|I'd prefer to be from Neptune, but Mars is cool, too.|
That, and we're both the same biologically, right?
Wrong. It turns out that men and women vary in more ways medically than originally assumed. Years of focusing on what effects drugs might have on men (particularly middle-aged, white men,) has kept us behind on studying effects for women or minorities. The logic was that if it works for one human, it would work the same for all. But the truth, sad to say, is that the cliche still holds - Men prefer Motrin and women prefer opiates.
Pain and Relief
Studies have shown that women are more likely to report when they feel pain than men. Women will also report higher pain scores (on a one to ten scale) than men with the same condition. This suggests that pain tolerance could be social. Maybe we teach girls that it's okay to admit when something hurts. Or, on the other side, maybe it's the boys we're teaching to tough it out. Both sound right to me, but there hasn't been any conclusive studies to link medical pain-reports to the raising of children.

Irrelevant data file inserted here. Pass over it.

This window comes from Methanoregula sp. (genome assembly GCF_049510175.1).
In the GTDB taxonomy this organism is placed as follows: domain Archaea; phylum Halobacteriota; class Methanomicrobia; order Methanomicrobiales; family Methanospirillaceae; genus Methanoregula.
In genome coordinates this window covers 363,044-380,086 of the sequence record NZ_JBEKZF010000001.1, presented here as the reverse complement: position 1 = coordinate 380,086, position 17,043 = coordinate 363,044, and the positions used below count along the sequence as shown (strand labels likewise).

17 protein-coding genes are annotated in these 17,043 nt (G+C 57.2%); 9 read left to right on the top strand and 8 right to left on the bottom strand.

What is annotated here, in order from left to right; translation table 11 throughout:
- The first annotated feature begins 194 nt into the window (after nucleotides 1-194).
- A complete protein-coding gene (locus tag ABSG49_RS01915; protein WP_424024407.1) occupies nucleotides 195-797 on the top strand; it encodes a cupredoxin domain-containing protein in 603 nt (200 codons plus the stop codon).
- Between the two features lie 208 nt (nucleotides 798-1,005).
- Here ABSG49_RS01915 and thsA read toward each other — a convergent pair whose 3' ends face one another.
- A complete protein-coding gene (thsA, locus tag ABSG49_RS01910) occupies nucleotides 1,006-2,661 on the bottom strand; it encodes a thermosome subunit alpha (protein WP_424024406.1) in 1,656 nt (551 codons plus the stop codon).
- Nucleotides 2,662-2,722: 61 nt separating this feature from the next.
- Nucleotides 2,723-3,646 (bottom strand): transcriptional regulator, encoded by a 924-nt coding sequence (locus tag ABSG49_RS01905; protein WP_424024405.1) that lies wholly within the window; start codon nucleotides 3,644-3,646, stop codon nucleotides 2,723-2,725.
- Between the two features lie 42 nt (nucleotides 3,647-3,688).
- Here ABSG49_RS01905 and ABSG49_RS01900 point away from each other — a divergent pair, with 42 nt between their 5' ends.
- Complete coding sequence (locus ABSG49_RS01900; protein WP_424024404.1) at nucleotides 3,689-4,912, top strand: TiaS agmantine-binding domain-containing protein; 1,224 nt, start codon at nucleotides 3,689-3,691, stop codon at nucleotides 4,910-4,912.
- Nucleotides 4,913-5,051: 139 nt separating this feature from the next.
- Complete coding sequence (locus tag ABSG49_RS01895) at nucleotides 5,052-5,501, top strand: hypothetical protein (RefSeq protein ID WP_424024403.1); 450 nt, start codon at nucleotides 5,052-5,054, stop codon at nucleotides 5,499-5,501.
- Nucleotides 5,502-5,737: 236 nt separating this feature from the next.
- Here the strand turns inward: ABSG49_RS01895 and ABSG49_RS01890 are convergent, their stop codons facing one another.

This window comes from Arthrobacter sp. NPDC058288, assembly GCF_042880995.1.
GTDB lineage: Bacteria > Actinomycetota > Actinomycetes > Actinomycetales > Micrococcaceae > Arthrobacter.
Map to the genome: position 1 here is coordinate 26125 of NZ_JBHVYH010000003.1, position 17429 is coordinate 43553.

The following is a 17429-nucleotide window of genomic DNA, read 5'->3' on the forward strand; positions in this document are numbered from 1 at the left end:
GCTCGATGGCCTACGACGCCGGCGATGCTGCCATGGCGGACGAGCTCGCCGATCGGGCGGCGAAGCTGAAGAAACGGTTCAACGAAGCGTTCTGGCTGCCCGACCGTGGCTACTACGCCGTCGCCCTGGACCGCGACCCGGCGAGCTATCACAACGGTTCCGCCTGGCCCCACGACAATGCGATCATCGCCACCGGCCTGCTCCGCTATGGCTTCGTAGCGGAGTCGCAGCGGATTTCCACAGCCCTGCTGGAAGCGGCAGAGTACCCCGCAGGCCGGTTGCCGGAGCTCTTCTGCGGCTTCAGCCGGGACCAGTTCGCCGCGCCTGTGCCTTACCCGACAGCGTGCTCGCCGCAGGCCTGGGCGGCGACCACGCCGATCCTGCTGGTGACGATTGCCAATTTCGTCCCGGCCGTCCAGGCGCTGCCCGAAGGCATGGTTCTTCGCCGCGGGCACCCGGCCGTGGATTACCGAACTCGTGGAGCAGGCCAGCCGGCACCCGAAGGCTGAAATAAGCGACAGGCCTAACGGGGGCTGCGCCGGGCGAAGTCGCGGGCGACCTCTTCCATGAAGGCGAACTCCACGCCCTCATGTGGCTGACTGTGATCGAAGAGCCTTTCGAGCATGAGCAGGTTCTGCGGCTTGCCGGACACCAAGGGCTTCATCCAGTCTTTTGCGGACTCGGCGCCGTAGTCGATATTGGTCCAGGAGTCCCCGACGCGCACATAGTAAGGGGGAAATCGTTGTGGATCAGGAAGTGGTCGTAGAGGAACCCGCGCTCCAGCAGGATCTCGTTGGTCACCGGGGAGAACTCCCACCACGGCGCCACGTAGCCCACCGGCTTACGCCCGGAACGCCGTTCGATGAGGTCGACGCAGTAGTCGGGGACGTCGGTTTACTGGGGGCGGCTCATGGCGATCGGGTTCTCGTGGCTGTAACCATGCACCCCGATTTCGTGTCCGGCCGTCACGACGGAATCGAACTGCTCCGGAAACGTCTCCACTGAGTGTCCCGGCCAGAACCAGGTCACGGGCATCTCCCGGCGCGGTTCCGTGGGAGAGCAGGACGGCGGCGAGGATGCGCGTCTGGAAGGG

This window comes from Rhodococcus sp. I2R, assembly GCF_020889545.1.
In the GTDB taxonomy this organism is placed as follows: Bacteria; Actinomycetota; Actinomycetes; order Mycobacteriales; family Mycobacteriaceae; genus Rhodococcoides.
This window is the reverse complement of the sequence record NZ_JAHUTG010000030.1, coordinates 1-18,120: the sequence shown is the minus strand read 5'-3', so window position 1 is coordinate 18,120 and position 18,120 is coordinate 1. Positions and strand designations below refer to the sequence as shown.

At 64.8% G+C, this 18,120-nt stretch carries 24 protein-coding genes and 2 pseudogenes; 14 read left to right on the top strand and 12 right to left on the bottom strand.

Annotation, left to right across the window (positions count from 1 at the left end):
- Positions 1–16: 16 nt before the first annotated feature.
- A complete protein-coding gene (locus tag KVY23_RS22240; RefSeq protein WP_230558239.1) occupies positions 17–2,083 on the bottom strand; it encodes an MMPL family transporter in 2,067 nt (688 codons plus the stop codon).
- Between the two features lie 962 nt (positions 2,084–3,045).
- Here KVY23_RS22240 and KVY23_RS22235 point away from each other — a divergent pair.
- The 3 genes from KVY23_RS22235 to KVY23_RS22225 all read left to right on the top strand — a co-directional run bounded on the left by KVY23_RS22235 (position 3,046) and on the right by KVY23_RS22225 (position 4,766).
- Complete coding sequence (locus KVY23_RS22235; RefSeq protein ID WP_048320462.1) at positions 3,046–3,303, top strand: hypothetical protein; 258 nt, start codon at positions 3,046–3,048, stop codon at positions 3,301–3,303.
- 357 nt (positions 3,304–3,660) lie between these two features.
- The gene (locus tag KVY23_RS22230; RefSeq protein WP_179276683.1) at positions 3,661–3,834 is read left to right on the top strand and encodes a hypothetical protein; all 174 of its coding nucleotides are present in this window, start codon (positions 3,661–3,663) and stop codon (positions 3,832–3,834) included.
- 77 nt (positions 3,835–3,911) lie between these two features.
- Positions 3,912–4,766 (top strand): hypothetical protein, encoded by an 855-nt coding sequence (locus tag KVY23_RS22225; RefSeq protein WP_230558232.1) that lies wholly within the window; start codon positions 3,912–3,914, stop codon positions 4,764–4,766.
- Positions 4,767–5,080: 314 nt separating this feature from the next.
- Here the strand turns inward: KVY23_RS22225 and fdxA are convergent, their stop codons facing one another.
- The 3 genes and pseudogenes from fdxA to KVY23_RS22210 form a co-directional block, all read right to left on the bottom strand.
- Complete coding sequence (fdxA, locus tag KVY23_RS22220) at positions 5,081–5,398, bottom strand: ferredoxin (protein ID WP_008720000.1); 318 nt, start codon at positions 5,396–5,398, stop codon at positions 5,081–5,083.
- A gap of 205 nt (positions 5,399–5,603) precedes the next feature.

|Although not medically tested, Mom's kisses are the best treatment for boo-boos and owies.|
Ibuprofen, one of the most commonly prescribed painkillers in America, is more effective in men than in women. But that's not the only drug being noticed for treating the sexes differently. One commonly quoted study showed that one pain reliever (an opiod) prescribed to men and women after dental surgery caused an increase in pain for men and a decrease for women.
So what does this mean? Will pills eventually come in "his" and "hers?" Possibly. What's important is that these questions are being asked.